On the weekend dad would drove for a local butcher for some extra cash. On one of his trips he had to go to a property about 25 miles out of town to pick up a dozen horses to go back to town to the rail yards. He didn’t think these horses had seen man as they were as wild as brumbies and it took him about an hour to get the horses onto the road after a lot of hard riding. He had a half grown cattle dog with him so when he got the horses on the road he put the dog to them. He never saw the horses or dog until about 10 miles out of town, the horses and dog completely knocked up and he had no more trouble getting them to town.
1951 was a big year for dad: he met a young lady from Trangie named Marie Ferrari.
After the harvest in 1952 dad moved back to town as he and Marie were engaged, and on moving back to town dad worked for a couple of stock and station agents.
October 1953 mum and dad got married, but first he had to do something about a house so he did the rounds of the banks and finally the Commonwealth Bank loaned him 1700 pounds and he built his first home on Dandaloo Street, Narromine where mum still lives today. They spent their honeymoon in a Sydney hotel called The Great Southern and when they got home they had enough money left over to buy a bedroom suite and that was it.
That was all dad had written in a diary before he was too sick to write anymore, but he went on to live a happy life in Narromine where they raised 4 kids: Robyn, Cathy, Michael and David, and later 10 grandchildren; and 3 great grandchildren – whom he never got to meet. Dad passed away on 21 November 2006 and I think about him every day.
This has inspired me to make a belt in his name. As a kid he would always threaten to get the belt to us so I have named the new Warwick Whips Belt the MAC STRAP which you can find in our belts section of the Shop.
Our first Legend is a man for whom I have a lot of respect. He is always willing to pass on the art.
George was never a man who was going to sit in a rocking chair after he retired. At the age of 65 he started to learn to plait whips from a neighbour, Bill Glasgow. George took to plaiting like it was second nature, and now produces outstanding 12- and 16-strand roo hide whips with full-plait handles.
George was born during the Depression. His parents were dairy farmers out at Miles, Queensland. His first job was on Tathra Station, Cambooya, Queensland where he worked until 1951, when he went to Sydney for training in the Navy for the Korean War.
After the war George worked for a number of stock firms and when retirement came around, he was saleyard superintendent at Toowoomba, Queensland. Since starting to plait whips, he has sent them all over the world: America, Canada, Scotland, Ireland and Germany – and of course around Australia.
George and Bill, both members of the Australian Whip Plaiters & Whipmakers Association, are keen to share their knowledge with anyone interested. Both have travelled extensively instructing at plaiting schools across Australia and at the Cobb & Co Museum in their hometown of Toowoomba.
To add to George’s fame, a poem written by friend Don Crane was presented to him framed with a plaque inscribed with the words “World’s Greatest Whipmaker” – not a tag George attaches to himself!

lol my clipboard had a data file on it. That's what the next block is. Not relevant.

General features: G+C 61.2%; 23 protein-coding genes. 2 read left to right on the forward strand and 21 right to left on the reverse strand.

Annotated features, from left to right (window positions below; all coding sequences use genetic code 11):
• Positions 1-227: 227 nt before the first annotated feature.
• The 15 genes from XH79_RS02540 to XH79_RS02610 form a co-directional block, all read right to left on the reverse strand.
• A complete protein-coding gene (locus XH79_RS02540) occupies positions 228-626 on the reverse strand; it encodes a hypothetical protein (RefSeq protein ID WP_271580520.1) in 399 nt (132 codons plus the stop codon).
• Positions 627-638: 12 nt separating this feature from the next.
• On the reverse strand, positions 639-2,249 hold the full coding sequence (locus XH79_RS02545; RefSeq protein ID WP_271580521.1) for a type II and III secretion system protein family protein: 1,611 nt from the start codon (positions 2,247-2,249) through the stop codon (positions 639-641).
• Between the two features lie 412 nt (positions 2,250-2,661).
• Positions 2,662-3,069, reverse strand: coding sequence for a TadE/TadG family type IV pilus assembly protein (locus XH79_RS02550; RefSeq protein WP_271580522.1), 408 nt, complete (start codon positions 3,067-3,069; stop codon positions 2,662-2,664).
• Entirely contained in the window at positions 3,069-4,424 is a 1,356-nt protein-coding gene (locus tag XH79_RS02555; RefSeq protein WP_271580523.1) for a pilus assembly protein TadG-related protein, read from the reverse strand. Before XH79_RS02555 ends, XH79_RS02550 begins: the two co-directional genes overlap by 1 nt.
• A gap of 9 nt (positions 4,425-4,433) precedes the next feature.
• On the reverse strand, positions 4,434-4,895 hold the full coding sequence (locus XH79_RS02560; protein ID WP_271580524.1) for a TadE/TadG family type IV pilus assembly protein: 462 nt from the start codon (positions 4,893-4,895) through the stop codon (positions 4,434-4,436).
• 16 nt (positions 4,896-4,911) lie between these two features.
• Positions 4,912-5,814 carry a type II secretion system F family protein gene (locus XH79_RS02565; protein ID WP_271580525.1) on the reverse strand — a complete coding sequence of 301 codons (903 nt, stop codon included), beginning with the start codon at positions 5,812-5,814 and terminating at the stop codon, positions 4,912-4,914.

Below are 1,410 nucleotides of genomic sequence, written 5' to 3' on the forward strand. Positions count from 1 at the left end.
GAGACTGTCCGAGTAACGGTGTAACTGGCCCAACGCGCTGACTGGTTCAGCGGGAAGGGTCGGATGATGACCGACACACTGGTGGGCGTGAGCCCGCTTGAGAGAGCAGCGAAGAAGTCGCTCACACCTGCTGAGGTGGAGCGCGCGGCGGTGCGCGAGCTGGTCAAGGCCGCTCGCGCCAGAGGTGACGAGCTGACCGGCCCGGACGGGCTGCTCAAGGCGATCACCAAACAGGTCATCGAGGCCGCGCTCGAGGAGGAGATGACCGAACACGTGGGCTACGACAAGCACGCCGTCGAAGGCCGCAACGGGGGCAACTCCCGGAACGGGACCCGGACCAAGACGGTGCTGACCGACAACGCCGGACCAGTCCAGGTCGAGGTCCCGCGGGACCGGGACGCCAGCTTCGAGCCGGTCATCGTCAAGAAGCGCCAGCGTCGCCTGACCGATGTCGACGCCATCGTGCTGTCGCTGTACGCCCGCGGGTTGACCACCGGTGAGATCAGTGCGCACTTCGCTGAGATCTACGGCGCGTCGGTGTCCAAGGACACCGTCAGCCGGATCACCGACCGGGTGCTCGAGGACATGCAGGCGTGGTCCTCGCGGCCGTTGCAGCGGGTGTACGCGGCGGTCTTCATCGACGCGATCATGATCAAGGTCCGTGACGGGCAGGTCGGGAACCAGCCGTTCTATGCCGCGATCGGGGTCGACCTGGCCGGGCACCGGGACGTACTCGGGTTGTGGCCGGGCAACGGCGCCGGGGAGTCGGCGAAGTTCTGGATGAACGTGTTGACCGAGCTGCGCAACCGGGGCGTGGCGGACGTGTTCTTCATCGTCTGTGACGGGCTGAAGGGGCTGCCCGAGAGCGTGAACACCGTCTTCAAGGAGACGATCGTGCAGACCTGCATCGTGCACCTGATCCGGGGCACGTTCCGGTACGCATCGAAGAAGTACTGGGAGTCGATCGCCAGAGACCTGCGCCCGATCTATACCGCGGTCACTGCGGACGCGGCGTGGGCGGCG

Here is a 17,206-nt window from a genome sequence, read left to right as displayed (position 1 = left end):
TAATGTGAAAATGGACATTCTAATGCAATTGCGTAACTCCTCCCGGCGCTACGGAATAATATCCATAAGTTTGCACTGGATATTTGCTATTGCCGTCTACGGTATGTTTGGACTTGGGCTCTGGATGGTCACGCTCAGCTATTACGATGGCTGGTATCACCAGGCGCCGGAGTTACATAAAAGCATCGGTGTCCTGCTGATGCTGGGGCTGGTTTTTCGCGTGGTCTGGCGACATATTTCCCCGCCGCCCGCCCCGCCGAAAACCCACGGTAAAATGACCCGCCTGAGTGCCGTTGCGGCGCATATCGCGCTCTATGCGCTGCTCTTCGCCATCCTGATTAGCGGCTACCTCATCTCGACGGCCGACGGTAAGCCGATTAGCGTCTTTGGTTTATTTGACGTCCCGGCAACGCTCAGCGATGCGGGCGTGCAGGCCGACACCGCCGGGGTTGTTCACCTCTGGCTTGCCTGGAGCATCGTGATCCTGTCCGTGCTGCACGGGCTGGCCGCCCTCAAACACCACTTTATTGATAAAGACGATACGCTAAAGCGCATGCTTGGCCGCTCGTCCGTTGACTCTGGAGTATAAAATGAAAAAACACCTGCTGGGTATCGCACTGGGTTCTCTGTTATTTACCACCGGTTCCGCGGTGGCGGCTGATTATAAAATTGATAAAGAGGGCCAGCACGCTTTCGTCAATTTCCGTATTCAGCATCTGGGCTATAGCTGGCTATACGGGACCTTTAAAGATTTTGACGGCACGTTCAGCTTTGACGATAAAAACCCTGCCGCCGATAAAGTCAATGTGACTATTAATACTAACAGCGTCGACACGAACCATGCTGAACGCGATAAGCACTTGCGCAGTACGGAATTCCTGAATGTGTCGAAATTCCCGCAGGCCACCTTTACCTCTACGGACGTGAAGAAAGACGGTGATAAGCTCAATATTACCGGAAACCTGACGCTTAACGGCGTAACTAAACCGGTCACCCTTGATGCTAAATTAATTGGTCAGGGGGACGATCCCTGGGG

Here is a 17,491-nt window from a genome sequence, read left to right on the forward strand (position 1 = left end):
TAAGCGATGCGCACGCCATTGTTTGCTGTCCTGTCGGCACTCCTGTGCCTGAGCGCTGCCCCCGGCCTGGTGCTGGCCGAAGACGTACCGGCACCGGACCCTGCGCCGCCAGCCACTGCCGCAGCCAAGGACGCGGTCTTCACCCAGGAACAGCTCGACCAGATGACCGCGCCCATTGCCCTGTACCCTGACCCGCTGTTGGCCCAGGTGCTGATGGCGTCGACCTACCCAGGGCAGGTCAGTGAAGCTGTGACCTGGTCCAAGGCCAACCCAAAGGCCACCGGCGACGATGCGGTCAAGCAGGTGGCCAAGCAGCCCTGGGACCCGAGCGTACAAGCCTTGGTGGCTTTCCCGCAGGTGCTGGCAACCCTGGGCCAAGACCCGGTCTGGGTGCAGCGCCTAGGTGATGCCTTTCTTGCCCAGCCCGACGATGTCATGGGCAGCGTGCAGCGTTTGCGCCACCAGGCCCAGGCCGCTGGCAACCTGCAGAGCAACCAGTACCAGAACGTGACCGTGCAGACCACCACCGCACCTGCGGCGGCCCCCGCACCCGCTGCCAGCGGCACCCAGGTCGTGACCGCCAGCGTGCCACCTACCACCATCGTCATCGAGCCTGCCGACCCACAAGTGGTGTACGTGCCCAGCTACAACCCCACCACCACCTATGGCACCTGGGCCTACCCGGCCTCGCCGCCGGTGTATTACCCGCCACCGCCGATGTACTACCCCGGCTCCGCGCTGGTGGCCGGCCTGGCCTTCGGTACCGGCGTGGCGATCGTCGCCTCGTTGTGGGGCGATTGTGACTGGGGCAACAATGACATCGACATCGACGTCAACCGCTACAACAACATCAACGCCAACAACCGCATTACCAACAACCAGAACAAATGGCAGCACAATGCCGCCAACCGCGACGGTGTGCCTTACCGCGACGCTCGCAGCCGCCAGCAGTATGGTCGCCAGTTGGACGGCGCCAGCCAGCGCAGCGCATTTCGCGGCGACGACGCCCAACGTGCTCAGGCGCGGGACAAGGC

Standing in his workshop, smoking his rollies, talking about his mates and plaiting is where he feels at home the most, and he’s always ready with a cuppa.
Here is the poem about George written by Don Crane.
You’ll find them on the top rail of a stock yard way outback,
Or draped across some drover’s arm along the Canning Track.
You’ll find them ’round the sale yards from Hughenden to Hay,
Or see them at Toowoomba Show – competing – on display.
From Aramac to Charters Towers, from Ballarat to Bourke,
On Channel country stations where our finest stockmen work.
From the bottom of our nation up to Cape York’s northern tip,
You can bet your bottom dollar that you’ll find a Yorkston whip.
His red hide whips are made to last – not play things built for show.
The eight plait thongs are durable as those who use them know.
And many stubborn bullocks who have riled the station ringer,
Had weals raised on their cursed hide by a Yorkston leather ‘stinger’.
The roo hide whips – his specialty, true craftsmanship displayed,
Are products made with pride and care by a master of his trade.
Sixteen strands, all plaited tight, make whips with perfect ‘fall’,
Not two toned showy patterned things to hang up some wall.
At Clifton where whip-crackers meet to show their style and flair,
Where the sound of ‘Sydney Flashes’ and ‘Crossovers’ fill the air.
Where aspirants and champs display their skill with showmanship,
It’s certain that they’ll have in hand their favourite Yorkston whip.
George Yorkston – lifelong bushman, and a horseman of renown,
Well known around the camp drafts and the saleyards of the town.
Retirement finds him trav’ling down another road to fame,
As buyers clamour for the whips that bear the Yorkston name.
‘Tis oft I’ve sat and watched this man as patient hands and strong,
Cut out another roo hide whip and plait the tapered thong.
The cotton cracker neatly fixed, the fall well trimmed to suit.
A full plait handle, turks head knob, truly another ‘beaut’.
Most stockwhips that are sold today possess no class at all,
El cheapo is the leather used, no balance in their fall.
When looking for perfection, ‘plaited beauty’, take my tip,
The surest place you’ll find it’s in a Yorkston roo hide whip.
(c) Don Crane
Footnote: Thanks to Don Crane for his permission to include his great poem in its entirety.